nLab
Curry's paradox

Context

Foundations

Type theory

natural deduction metalanguage, practical foundations

  1. type formation rule
  2. term introduction rule
  3. term elimination rule
  4. computation rule

type theory (dependent, intensional, observational type theory, homotopy type theory)

syntax object language

computational trinitarianism =
propositions as types +programs as proofs +relation type theory/category theory

logiccategory theorytype theory
trueterminal object/(-2)-truncated objecth-level 0-type/unit type
falseinitial objectempty type
proposition(-1)-truncated objecth-proposition, mere proposition
proofgeneralized elementprogram
cut rulecomposition of classifying morphisms / pullback of display mapssubstitution
cut elimination for implicationcounit for hom-tensor adjunctionbeta reduction
introduction rule for implicationunit for hom-tensor adjunctioneta conversion
logical conjunctionproductproduct type
disjunctioncoproduct ((-1)-truncation of)sum type (bracket type of)
implicationinternal homfunction type
negationinternal hom into initial objectfunction type into empty type
universal quantificationdependent productdependent product type
existential quantificationdependent sum ((-1)-truncation of)dependent sum type (bracket type of)
equivalencepath space objectidentity type/path type
equivalence classquotientquotient type
inductioncolimitinductive type, W-type, M-type
higher inductionhigher colimithigher inductive type
-0-truncated higher colimitquotient inductive type
coinductionlimitcoinductive type
completely presented setdiscrete object/0-truncated objecth-level 2-type/preset/h-set
setinternal 0-groupoidBishop set/setoid
universeobject classifiertype of types
modalityclosure operator, (idempotent) monadmodal type theory, monad (in computer science)
linear logic(symmetric, closed) monoidal categorylinear type theory/quantum computation
proof netstring diagramquantum circuit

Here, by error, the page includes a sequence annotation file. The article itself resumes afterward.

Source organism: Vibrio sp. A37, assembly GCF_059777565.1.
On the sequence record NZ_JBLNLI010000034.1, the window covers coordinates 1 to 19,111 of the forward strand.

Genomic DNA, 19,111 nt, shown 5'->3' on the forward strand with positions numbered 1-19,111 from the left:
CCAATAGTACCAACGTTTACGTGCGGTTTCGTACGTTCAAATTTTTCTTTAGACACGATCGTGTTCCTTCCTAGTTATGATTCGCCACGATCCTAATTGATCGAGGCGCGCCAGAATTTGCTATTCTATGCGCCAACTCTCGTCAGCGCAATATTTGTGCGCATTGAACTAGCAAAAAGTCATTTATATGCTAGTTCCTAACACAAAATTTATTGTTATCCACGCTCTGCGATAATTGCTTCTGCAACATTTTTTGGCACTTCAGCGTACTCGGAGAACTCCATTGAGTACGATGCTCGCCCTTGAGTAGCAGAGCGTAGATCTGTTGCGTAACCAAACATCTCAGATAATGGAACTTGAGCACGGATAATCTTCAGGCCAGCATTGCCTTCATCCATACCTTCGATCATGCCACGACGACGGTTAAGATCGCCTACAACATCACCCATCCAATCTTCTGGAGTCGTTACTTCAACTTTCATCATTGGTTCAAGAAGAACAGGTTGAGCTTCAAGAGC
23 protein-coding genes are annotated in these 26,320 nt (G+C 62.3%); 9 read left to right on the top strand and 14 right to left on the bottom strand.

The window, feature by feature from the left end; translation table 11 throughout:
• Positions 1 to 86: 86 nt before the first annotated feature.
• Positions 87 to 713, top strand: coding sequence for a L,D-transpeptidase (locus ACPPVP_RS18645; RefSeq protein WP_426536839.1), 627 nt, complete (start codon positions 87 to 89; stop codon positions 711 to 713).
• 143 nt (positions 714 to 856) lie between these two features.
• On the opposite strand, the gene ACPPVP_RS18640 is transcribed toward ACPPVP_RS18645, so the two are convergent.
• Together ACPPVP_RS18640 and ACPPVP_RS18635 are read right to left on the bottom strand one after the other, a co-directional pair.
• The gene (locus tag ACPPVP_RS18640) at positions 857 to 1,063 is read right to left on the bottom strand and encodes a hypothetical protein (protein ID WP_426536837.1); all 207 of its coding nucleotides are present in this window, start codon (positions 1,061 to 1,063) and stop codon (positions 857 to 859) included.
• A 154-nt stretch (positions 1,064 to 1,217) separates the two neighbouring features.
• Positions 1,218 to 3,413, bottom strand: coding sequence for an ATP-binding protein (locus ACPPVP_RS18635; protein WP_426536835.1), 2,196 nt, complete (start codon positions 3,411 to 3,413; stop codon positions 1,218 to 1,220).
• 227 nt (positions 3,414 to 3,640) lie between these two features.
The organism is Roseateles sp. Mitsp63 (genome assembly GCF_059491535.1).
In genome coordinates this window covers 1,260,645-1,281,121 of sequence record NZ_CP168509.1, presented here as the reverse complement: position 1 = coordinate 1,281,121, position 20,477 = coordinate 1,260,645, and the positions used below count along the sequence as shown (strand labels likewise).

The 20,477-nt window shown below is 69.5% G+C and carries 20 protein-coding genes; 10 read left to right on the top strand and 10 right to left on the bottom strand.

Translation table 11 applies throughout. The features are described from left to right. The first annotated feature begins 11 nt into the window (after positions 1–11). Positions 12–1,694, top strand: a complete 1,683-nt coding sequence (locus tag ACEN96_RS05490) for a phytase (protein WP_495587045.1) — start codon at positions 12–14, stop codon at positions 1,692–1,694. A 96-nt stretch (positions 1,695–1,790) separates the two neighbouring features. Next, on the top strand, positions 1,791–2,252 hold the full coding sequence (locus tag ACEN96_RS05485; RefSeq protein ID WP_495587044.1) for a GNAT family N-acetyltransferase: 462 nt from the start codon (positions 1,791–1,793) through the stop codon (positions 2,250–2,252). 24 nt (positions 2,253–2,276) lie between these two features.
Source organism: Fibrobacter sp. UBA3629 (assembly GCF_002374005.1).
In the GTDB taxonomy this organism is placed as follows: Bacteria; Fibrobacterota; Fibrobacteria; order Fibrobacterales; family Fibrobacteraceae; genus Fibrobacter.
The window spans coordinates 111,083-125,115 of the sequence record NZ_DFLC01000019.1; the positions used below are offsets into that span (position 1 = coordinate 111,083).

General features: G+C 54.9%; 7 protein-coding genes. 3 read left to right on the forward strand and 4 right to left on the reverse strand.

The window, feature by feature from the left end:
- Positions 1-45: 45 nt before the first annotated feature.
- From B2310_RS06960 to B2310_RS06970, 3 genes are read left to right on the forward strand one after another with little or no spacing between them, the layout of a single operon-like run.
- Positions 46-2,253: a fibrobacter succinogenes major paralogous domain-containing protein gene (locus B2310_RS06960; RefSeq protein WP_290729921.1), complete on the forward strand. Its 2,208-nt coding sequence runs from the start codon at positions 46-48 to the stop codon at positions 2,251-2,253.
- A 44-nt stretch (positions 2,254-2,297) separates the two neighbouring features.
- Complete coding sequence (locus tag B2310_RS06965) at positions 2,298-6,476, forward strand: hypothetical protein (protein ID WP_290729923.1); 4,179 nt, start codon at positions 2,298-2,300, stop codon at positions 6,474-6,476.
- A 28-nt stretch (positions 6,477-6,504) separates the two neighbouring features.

(absence of) contraction rule(absence of) diagonalno-cloning theorem
synthetic mathematicsdomain specific embedded programming language

homotopy levels

semantics

Contents

Idea

In mathematical logic and mathematical foundations Curry’s paradox is a paradox which is a version of Russell's paradox that does not involve the use of negation.

Russell’s paradox is a proof of falsehood, rendering a certain class of formal systems (those including some kind of unlimited axiom of comprehension) “inconsistent” in the sense that they prove false, which by the law of ex falso quodlibet entails that they prove anything at all. Curry’s paradox is a direct proof of “anything at all” without the detour through falsehood. Thus, it applies more generally than Russell’s paradox, e.g. to theories lacking a notion of “false”, or to paraconsistent theories whose notion of “false” does not satisfy ex falso quodlibet.

Curry’s paradox does, however, still depend on the structural rule of contraction. Thus, it can be avoided by systems based on linear logic.

Argument

Let PP be any statement at all, and consider the set

C={x(xx)P}. C = \{ x \mid (x\in x) \Rightarrow P \}.

Then if CCC\in C, by definition we have (CC)P(C\in C) \Rightarrow P, and hence by modus ponens we have PP. Therefore, (CC)P(C\in C) \Rightarrow P. But by definition this means that CCC\in C, and therefore (as we just proved) PP.

Note that, if negation is defined as ¬P=(P)\neg P = (P \Rightarrow \bot) for some notion of falsehood \bot, then Russell’s paradox is the special case of Curry’s paradox for P=P=\bot.

References

In relation to the axiom of full comprehension: